In polls taken over the past five years, a majority of Jewish Israelis disapprove of “price tag,” but a majority also think that the state’s light response – whose few arrests and fewer convictions contrast with the swift arrest and likely sentencing of Abu Khdeir’s killers – has been appropriate or too harsh. A majority of Israelis do not want to build settlements outside of the settlement blocs in the West Bank, but a majority of Israelis (and a strong majority of Likud party ministers) do not support the destruction of unauthorized outposts, which “price tag” is designed to defend. Radical flanks like the “hilltop youth” thrive in these opinion gaps, by aggressively shifting the situation on the ground from one of having to compel government action to gain greater Jewish control of territory in the West Bank, to one in which success only requires deterring the government from taking action with significant domestic political costs.
If and when confrontations with the flank have occurred, its relative weakness has allowed other settler leaders to disregard it, appear more “moderate” in the process and receive greater concessions due to the coercive threat posed by the flank. In 2012, settler leaders called for the “hilltop youth” to “join in this struggle, without regard for life or limb,” to prevent the demolition of homes in the Ulpana outpost, then cut a deal with the government the very next day that traded the five homes for 300 more in the neighboring settlement of Beit El, using the threat of the hundreds of assembled youth as leverage.
The Israeli government has gone on to authorize at least six outposts since the emergence of the “price tag” phenomenon, which combined with the lack of a serious response to the attacks has sent the message to a generation of radical youth that actions outside of the law are not only rarely punished, but are often rewarded. Settler leaders and members of the Israeli government have effectively utilized these flank groups to achieve territorial goals, but the latest round of fighting illustrates how such flanks can escalate a situation at a time or in a way that pushes the leadership to war, in order to avoid being labeled as “soft” in the face of an angered enemy in an spiraling confrontation.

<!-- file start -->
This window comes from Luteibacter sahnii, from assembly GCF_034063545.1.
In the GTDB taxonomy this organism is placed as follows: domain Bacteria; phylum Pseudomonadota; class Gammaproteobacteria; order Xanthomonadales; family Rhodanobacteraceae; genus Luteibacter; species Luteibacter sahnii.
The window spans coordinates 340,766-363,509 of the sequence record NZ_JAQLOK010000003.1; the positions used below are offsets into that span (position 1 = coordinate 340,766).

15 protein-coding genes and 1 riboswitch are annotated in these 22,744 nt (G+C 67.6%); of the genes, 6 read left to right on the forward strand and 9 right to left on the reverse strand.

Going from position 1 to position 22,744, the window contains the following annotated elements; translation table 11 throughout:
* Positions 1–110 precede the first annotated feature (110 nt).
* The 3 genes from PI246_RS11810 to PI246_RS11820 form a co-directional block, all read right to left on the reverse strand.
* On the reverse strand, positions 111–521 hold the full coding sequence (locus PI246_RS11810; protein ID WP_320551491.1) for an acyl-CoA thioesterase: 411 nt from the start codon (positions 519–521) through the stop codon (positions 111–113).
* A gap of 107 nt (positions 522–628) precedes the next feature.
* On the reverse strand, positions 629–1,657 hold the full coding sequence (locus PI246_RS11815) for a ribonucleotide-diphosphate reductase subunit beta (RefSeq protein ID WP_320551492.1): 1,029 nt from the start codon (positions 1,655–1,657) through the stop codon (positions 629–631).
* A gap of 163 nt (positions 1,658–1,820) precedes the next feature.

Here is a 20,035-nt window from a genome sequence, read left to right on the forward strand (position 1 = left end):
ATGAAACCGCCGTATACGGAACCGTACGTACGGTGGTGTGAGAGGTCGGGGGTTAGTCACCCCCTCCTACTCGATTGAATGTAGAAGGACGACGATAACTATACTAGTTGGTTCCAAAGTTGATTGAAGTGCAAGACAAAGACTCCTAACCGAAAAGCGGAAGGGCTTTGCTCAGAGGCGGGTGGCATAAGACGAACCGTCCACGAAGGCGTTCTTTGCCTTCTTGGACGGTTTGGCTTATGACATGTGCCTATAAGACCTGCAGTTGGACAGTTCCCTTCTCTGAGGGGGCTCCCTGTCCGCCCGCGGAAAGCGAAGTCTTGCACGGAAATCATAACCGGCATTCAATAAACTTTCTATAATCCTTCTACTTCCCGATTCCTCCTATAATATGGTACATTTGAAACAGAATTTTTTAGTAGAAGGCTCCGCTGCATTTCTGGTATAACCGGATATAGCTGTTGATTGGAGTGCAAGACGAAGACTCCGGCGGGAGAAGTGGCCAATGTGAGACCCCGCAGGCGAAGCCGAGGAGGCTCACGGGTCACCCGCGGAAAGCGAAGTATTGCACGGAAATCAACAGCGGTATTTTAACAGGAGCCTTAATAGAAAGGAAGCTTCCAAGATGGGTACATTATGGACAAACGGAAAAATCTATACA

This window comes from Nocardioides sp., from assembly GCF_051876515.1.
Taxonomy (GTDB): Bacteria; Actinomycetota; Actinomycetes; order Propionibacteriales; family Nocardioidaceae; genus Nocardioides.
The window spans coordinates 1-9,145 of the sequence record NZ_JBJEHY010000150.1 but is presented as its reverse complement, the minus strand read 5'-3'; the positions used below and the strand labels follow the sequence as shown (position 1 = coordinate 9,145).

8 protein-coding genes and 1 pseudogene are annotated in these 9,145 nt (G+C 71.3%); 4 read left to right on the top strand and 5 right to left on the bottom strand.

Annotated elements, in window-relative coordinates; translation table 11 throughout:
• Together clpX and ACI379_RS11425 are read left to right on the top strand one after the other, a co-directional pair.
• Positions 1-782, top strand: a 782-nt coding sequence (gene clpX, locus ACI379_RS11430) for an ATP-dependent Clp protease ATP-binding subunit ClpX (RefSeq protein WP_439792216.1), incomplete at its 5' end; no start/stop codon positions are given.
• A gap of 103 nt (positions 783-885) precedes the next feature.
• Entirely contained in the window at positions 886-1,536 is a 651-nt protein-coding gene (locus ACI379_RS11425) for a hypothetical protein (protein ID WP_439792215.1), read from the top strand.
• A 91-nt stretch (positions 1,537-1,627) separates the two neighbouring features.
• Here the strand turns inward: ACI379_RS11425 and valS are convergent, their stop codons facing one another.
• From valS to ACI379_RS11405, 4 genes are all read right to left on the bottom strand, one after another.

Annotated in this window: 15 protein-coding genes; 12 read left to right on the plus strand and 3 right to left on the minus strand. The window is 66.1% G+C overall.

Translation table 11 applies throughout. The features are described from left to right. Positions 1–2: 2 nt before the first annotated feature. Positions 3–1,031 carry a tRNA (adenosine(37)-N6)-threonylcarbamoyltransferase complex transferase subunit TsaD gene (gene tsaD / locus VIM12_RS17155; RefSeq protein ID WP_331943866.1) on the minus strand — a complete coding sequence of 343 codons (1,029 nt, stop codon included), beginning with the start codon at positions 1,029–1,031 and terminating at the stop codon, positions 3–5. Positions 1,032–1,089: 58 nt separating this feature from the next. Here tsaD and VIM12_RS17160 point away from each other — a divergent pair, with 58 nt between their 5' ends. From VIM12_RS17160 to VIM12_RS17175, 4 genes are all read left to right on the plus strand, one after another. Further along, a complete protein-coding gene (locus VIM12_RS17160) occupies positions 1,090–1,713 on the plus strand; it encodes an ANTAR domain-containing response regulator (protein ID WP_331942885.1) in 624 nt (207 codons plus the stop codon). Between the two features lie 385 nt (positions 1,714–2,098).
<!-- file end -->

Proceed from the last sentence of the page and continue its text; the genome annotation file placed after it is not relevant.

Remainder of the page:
Although the slaying of Abu Khdeir is likely not a “price tag” attack, authorities say it does appear to have been carried out by young Israeli Jews for nationalistic purposes in an atmosphere of calls for revenge outside of the law. If nothing is done to reverse the trend, “price tag” and similar incidents are likely to spark future Israeli-Palestinian conflicts or a third intifada. On the Palestinian side of the ledger, escalation in rocket fire over the past few years has been driven by flank groups like Islamic Jihad, rather than Hamas. After the current undesired and costly conflict winds down, and Israelis and Palestinians begin to look inward rather than outward, focus on the true “price” of radical flanks may increase.
Peter Krause is an assistant professor of political science at Boston College and a research fellow in the International Security Program at the Harvard Kennedy School. Ehud Eiran is an assistant professor in international relations at the University of Haifa and a faculty affiliate in the Middle East Negotiation Initiative at Harvard Law School.